Style

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In most document template widgets and components as well as on the top level document, a style can be defined. This style is designed in Cascading Style Sheets (CSS). However, many of the more common style attributes can be adjusted using the Style Editor. Depending on what type of widget you are styling, you will see different options in the Style Editor. You can also fully customize the style in the tab ‘Custom Styles’.

Tab pages

Font

Widgets/Components for which the font tab page is visible:

  • Document template
  • Data grid
  • Data grid cell
  • Dynamic label
  • Title
  • Static label
  • Table

If you’d like to show text in a language with uncommon characters such as Arabic or Thai, make sure you select a font in the style editor that supports these characters. ‘Tahoma’ is such a font.

Cell styling

Widgets/Components for which the cell styling tab page is visible:

  • Data grid
  • Data grid cell
  • Title
  • Table
  • Table cell

Custom styles

The custom styles tab page is always visible for widgets/components that allow styling.

Custom fonts for PDF documents

You can include custom fonts in your generated documents by simply using a custom style, for example you’d include font-family: Verdana; in your style to make the text appear in Verdana font. However, for generating PDF documents this requires some extra work. The following section will teach you how to do this.

The PDF generator can be setup to include a custom font by editing a config file for the library responsible for generating the PDF file. You can find this file in your Mendix installation folder in the subfolder /runtime/lib. The file is called fop.xconf. To make it easier for you to update your Mendix version or to deploy your application it is highly recommended that you do not edit this file directly but instead copy it into your project resources folder. When this file is present in your resources folder, the runtime will automatically access it instead of the default file.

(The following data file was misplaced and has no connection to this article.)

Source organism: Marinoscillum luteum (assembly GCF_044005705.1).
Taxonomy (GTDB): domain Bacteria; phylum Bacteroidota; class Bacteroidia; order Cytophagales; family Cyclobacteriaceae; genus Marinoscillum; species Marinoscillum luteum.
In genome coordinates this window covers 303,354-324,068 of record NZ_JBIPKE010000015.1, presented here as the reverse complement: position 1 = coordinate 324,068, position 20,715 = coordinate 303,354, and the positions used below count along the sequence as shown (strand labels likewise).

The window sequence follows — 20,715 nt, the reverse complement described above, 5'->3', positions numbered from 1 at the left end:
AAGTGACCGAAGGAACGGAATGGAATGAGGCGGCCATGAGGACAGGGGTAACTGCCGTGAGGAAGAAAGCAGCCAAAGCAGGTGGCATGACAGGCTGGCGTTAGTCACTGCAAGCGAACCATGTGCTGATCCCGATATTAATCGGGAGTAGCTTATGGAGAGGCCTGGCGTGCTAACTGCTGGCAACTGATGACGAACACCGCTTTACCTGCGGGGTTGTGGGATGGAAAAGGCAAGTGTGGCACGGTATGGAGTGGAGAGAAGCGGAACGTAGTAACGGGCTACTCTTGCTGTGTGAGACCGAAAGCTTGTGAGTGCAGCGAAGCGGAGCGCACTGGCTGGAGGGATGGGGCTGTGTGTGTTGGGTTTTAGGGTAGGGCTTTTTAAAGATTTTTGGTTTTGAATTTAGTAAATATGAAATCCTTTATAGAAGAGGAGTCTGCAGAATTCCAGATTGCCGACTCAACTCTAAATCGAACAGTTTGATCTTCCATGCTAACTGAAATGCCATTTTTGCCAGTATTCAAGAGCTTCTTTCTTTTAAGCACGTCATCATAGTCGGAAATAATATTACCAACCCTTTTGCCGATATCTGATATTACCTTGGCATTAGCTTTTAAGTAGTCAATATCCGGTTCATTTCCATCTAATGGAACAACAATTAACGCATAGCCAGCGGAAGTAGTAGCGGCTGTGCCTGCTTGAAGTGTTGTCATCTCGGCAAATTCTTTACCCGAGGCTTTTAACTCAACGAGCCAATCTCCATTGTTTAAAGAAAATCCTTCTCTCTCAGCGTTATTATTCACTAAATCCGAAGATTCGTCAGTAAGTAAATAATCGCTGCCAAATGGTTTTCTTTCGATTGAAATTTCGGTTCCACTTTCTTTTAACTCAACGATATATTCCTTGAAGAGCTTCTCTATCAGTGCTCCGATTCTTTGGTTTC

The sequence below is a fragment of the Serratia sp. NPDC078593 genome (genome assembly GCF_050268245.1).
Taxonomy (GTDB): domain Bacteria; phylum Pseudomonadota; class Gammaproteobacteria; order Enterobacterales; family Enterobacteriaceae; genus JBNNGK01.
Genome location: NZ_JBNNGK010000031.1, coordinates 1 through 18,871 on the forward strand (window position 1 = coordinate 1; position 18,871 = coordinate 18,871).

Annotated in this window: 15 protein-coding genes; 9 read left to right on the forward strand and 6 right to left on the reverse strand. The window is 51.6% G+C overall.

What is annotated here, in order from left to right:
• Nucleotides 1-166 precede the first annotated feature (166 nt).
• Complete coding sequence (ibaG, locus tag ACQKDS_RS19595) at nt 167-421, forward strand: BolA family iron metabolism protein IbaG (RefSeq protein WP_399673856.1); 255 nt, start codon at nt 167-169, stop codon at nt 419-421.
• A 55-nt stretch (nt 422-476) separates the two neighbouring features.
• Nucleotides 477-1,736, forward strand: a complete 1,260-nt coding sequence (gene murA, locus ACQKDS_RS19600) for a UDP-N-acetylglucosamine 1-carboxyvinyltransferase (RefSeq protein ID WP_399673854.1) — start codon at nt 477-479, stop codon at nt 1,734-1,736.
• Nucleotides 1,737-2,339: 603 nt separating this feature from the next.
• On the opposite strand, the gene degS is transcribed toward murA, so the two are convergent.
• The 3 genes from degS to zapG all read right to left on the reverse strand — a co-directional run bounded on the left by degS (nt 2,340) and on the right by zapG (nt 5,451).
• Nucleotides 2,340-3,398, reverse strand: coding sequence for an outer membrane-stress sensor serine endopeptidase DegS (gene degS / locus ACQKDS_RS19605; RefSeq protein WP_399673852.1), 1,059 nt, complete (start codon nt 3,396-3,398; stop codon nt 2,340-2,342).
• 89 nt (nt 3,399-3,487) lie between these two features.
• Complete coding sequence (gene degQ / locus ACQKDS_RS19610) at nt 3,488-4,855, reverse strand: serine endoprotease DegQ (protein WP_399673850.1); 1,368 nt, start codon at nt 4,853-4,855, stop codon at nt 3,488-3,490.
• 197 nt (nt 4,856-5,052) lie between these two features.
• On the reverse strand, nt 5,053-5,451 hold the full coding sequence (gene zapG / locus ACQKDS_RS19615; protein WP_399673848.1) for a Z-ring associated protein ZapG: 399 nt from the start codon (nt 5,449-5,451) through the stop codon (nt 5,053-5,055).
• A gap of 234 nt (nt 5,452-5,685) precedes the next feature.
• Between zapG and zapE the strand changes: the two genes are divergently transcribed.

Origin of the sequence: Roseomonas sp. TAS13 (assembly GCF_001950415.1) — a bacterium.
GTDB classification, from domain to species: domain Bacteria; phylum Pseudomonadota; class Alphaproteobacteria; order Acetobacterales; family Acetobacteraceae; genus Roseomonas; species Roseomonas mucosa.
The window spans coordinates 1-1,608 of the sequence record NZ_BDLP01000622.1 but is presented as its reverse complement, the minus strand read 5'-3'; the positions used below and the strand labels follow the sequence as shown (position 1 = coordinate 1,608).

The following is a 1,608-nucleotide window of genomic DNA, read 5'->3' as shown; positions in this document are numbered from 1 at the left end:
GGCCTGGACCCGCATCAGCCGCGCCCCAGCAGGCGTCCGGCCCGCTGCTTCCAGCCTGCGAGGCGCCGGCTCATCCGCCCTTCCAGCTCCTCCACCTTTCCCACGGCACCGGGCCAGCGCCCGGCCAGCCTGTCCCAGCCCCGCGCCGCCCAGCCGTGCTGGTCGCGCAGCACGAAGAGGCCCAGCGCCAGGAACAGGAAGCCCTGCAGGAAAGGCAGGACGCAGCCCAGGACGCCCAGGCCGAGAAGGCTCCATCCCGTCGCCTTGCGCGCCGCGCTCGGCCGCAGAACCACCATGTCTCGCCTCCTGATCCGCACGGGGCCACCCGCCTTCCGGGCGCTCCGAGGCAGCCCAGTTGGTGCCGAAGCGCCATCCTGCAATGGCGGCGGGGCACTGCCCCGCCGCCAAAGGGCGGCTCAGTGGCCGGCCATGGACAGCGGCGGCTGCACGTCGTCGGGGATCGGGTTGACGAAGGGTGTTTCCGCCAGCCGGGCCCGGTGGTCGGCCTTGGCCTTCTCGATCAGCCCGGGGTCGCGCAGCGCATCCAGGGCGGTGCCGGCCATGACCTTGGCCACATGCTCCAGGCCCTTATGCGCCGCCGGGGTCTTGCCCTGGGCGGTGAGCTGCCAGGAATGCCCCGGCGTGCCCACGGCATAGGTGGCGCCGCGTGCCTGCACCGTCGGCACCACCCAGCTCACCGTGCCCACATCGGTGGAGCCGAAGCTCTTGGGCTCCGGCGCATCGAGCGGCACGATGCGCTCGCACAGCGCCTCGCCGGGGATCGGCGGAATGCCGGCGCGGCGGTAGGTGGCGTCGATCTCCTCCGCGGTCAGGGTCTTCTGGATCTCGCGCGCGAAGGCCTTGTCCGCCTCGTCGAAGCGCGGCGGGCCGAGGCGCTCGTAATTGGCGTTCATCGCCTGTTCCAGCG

When you have the fop.xconf file and all the fonts in your resources folder, you can add the font you want to use to the folder. Next, open the fop.xconf file in a text editor. The config file is in xml format. Look up the tag and you should easily be able to single out Tahoma and Arial.

To add your own, use the following setup:


<font kerning="yes" embed-url="mycustomfont.ttf">
    <font-triplet name="myfont" style="normal" weight="normal"/>
</font>

The embed-url is where the library can find the font file. The font-triplet-name is the name you would use in your custom css style. This name has to be in lowercase for your own custom fonts.

If you want to use italic or bold versions of the font, you need to specify this as well. For example:

<font kerning="yes" embed-url="mycustomfontinbold.ttf">
   <font-triplet name="myfont" style="normal" weight="bold"/>
</font>

<font kerning="yes" embed-url="mycustomfontinitalic.ttf">
   <font-triplet name="myfont" style="italic" weight="normal"/>
</font>

<font kerning="yes" embed-url="mycustomfontinboldanditalic.ttf">
   <font-triplet name="myfont" style="italic" weight="bold"/>
</font>

In the end your setup should look like this:

  • fop.xconf, your custom font and the 6 default fonts should be in your project resources folder.
  • the fop.xconf file should include a reference to your custom font.